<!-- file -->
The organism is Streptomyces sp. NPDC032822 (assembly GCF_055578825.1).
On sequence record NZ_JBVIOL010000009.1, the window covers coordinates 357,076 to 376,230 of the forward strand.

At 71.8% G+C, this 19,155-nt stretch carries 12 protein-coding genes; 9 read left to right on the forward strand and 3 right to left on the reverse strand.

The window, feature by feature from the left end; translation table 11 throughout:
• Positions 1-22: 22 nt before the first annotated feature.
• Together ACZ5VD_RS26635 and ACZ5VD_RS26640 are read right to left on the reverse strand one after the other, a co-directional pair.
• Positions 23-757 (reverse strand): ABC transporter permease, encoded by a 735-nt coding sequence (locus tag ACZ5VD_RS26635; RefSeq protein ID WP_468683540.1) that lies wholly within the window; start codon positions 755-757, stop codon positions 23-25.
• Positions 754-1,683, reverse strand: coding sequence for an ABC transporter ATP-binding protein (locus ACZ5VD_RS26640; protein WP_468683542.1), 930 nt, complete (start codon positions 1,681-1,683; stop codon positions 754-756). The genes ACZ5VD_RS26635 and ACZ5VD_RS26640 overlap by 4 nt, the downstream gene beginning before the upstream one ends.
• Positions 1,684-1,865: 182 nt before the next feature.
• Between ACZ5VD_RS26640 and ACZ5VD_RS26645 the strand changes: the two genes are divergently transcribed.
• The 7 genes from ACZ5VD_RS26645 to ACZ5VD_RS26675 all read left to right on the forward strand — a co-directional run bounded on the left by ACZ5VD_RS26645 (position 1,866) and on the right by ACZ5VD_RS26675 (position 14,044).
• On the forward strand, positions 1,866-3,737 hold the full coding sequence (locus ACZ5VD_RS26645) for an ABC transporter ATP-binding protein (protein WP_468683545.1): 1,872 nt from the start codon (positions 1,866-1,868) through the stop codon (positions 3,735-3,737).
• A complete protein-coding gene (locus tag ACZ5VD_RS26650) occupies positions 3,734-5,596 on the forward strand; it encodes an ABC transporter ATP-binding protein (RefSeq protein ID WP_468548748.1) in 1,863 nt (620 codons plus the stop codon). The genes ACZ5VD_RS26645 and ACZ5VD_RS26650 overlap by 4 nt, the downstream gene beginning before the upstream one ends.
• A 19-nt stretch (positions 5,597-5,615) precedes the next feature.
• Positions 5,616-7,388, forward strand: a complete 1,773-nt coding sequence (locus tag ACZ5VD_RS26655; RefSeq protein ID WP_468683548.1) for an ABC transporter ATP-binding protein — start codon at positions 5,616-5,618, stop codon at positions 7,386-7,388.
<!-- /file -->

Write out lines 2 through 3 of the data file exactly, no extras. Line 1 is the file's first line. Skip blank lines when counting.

On sequence record NZ_JBVIOL010000009.1, the window covers coordinates 357,076 to 376,230 of the forward strand.

At 71.8% G+C, this 19,155-nt stretch carries 12 protein-coding genes; 9 read left to right on the forward strand and 3 right to left on the reverse strand.